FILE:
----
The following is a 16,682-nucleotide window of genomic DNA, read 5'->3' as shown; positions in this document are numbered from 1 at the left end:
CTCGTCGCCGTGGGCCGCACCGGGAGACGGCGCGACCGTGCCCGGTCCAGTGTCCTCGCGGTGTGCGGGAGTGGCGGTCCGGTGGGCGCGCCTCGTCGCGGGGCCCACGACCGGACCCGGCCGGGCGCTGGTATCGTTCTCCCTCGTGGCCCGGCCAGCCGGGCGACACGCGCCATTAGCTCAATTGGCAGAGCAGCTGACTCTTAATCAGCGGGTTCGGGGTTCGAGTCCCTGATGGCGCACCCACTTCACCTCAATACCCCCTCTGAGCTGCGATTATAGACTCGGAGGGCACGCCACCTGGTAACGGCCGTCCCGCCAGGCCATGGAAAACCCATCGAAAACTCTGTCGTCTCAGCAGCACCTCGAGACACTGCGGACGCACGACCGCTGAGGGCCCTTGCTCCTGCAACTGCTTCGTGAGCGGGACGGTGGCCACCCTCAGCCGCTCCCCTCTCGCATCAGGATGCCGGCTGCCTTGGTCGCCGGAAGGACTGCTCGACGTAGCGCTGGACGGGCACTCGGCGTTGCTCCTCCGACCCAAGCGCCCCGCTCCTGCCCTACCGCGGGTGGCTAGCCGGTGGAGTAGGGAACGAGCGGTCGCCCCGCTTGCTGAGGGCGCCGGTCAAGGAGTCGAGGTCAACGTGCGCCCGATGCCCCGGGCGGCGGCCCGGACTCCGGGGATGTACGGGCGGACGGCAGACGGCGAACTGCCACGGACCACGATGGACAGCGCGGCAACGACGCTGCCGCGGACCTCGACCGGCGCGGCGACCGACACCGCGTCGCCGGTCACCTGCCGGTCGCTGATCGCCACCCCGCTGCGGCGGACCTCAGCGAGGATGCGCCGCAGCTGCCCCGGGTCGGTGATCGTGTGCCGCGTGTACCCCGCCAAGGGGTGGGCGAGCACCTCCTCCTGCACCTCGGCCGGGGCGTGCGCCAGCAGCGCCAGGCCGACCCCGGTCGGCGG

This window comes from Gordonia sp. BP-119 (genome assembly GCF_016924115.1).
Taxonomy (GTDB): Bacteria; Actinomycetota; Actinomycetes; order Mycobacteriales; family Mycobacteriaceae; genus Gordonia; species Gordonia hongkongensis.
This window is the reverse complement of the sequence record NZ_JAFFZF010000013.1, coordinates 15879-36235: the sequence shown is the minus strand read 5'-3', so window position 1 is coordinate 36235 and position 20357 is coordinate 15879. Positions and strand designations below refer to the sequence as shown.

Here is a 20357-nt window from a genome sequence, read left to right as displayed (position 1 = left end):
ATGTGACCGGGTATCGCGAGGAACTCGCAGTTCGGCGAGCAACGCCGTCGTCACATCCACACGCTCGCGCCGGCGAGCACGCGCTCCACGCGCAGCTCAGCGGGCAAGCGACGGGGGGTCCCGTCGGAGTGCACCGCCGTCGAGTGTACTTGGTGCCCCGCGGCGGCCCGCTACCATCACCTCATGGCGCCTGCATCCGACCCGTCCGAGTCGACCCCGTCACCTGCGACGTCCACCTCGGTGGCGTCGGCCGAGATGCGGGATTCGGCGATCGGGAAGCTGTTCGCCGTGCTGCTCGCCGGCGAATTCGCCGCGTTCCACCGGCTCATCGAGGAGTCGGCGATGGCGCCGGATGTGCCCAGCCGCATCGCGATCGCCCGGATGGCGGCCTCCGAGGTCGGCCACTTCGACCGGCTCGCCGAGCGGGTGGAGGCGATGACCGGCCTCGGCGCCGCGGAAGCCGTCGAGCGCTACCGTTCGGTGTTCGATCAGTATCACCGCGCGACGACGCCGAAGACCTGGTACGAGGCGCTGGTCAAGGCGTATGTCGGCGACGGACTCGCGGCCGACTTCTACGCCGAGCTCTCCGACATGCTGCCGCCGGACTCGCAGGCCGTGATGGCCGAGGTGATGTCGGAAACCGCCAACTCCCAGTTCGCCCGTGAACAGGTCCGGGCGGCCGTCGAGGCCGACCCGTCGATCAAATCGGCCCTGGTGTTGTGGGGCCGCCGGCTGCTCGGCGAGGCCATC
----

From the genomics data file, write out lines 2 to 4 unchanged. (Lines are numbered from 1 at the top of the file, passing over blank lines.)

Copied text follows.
CTCGTCGCCGTGGGCCGCACCGGGAGACGGCGCGACCGTGCCCGGTCCAGTGTCCTCGCGGTGTGCGGGAGTGGCGGTCCGGTGGGCGCGCCTCGTCGCGGGGCCCACGACCGGACCCGGCCGGGCGCTGGTATCGTTCTCCCTCGTGGCCCGGCCAGCCGGGCGACACGCGCCATTAGCTCAATTGGCAGAGCAGCTGACTCTTAATCAGCGGGTTCGGGGTTCGAGTCCCTGATGGCGCACCCACTTCACCTCAATACCCCCTCTGAGCTGCGATTATAGACTCGGAGGGCACGCCACCTGGTAACGGCCGTCCCGCCAGGCCATGGAAAACCCATCGAAAACTCTGTCGTCTCAGCAGCACCTCGAGACACTGCGGACGCACGACCGCTGAGGGCCCTTGCTCCTGCAACTGCTTCGTGAGCGGGACGGTGGCCACCCTCAGCCGCTCCCCTCTCGCATCAGGATGCCGGCTGCCTTGGTCGCCGGAAGGACTGCTCGACGTAGCGCTGGACGGGCACTCGGCGTTGCTCCTCCGACCCAAGCGCCCCGCTCCTGCCCTACCGCGGGTGGCTAGCCGGTGGAGTAGGGAACGAGCGGTCGCCCCGCTTGCTGAGGGCGCCGGTCAAGGAGTCGAGGTCAACGTGCGCCCGATGCCCCGGGCGGCGGCCCGGACTCCGGGGATGTACGGGCGGACGGCAGACGGCGAACTGCCACGGACCACGATGGACAGCGCGGCAACGACGCTGCCGCGGACCTCGACCGGCGCGGCGACCGACACCGCGTCGCCGGTCACCTGCCGGTCGCTGATCGCCACCCCGCTGCGGCGGACCTCAGCGAGGATGCGCCGCAGCTGCCCCGGGTCGGTGATCGTGTGCCGCGTGTACCCCGCCAAGGGGTGGGCGAGCACCTCCTCCTGCACCTCGGCCGGGGCGTGCGCCAGCAGCGCCAGGCCGACCCCGGTCGGCGG

This window comes from Gordonia sp. BP-119 (genome assembly GCF_016924115.1).
Taxonomy (GTDB): Bacteria; Actinomycetota; Actinomycetes; order Mycobacteriales; family Mycobacteriaceae; genus Gordonia; species Gordonia hongkongensis.